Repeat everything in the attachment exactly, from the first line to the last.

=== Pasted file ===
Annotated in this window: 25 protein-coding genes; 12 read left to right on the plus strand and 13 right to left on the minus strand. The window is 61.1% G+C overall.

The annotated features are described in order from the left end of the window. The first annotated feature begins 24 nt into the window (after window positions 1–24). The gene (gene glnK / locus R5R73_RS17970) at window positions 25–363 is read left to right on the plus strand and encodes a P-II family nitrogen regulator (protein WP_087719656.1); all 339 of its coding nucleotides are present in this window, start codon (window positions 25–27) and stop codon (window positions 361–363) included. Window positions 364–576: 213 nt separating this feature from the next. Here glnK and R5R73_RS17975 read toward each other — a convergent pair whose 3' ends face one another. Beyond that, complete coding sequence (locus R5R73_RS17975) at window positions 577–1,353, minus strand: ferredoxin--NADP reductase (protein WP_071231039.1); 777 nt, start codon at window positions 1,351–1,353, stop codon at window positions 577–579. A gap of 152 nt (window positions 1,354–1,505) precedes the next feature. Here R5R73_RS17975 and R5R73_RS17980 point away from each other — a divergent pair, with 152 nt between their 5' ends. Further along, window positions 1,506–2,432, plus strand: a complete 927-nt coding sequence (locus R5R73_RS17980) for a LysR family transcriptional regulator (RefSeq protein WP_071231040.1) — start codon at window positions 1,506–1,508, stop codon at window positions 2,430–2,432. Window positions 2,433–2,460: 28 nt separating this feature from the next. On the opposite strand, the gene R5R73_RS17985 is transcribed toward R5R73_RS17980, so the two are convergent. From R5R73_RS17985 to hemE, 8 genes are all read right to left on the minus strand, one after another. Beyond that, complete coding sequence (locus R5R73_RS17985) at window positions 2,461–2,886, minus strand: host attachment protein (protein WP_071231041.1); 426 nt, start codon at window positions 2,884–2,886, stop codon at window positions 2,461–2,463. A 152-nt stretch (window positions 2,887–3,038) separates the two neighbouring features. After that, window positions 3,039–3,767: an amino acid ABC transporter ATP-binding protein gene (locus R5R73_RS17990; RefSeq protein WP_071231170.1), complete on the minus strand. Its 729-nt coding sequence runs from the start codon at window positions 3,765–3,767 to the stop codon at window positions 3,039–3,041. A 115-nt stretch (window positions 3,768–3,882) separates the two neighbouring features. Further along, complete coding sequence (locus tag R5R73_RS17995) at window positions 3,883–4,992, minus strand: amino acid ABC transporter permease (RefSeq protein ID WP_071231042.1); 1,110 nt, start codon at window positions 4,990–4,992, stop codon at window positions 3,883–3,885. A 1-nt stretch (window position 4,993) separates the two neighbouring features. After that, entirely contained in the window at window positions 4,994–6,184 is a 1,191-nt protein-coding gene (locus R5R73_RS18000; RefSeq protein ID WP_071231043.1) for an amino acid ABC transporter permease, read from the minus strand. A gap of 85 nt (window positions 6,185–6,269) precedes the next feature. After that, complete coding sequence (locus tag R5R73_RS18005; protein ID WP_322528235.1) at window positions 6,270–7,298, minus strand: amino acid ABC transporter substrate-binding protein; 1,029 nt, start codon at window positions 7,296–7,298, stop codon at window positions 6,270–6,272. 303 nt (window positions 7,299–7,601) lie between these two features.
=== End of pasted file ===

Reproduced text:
Annotated in this window: 25 protein-coding genes; 12 read left to right on the plus strand and 13 right to left on the minus strand. The window is 61.1% G+C overall.

The annotated features are described in order from the left end of the window. The first annotated feature begins 24 nt into the window (after window positions 1–24). The gene (gene glnK / locus R5R73_RS17970) at window positions 25–363 is read left to right on the plus strand and encodes a P-II family nitrogen regulator (protein WP_087719656.1); all 339 of its coding nucleotides are present in this window, start codon (window positions 25–27) and stop codon (window positions 361–363) included. Window positions 364–576: 213 nt separating this feature from the next. Here glnK and R5R73_RS17975 read toward each other — a convergent pair whose 3' ends face one another. Beyond that, complete coding sequence (locus R5R73_RS17975) at window positions 577–1,353, minus strand: ferredoxin--NADP reductase (protein WP_071231039.1); 777 nt, start codon at window positions 1,351–1,353, stop codon at window positions 577–579. A gap of 152 nt (window positions 1,354–1,505) precedes the next feature. Here R5R73_RS17975 and R5R73_RS17980 point away from each other — a divergent pair, with 152 nt between their 5' ends. Further along, window positions 1,506–2,432, plus strand: a complete 927-nt coding sequence (locus R5R73_RS17980) for a LysR family transcriptional regulator (RefSeq protein WP_071231040.1) — start codon at window positions 1,506–1,508, stop codon at window positions 2,430–2,432. Window positions 2,433–2,460: 28 nt separating this feature from the next. On the opposite strand, the gene R5R73_RS17985 is transcribed toward R5R73_RS17980, so the two are convergent. From R5R73_RS17985 to hemE, 8 genes are all read right to left on the minus strand, one after another. Beyond that, complete coding sequence (locus R5R73_RS17985) at window positions 2,461–2,886, minus strand: host attachment protein (protein WP_071231041.1); 426 nt, start codon at window positions 2,884–2,886, stop codon at window positions 2,461–2,463. A 152-nt stretch (window positions 2,887–3,038) separates the two neighbouring features. After that, window positions 3,039–3,767: an amino acid ABC transporter ATP-binding protein gene (locus R5R73_RS17990; RefSeq protein WP_071231170.1), complete on the minus strand. Its 729-nt coding sequence runs from the start codon at window positions 3,765–3,767 to the stop codon at window positions 3,039–3,041. A 115-nt stretch (window positions 3,768–3,882) separates the two neighbouring features. Further along, complete coding sequence (locus tag R5R73_RS17995) at window positions 3,883–4,992, minus strand: amino acid ABC transporter permease (RefSeq protein ID WP_071231042.1); 1,110 nt, start codon at window positions 4,990–4,992, stop codon at window positions 3,883–3,885. A 1-nt stretch (window position 4,993) separates the two neighbouring features. After that, entirely contained in the window at window positions 4,994–6,184 is a 1,191-nt protein-coding gene (locus R5R73_RS18000; RefSeq protein ID WP_071231043.1) for an amino acid ABC transporter permease, read from the minus strand. A gap of 85 nt (window positions 6,185–6,269) precedes the next feature. After that, complete coding sequence (locus tag R5R73_RS18005; protein ID WP_322528235.1) at window positions 6,270–7,298, minus strand: amino acid ABC transporter substrate-binding protein; 1,029 nt, start codon at window positions 7,296–7,298, stop codon at window positions 6,270–6,272. 303 nt (window positions 7,299–7,601) lie between these two features.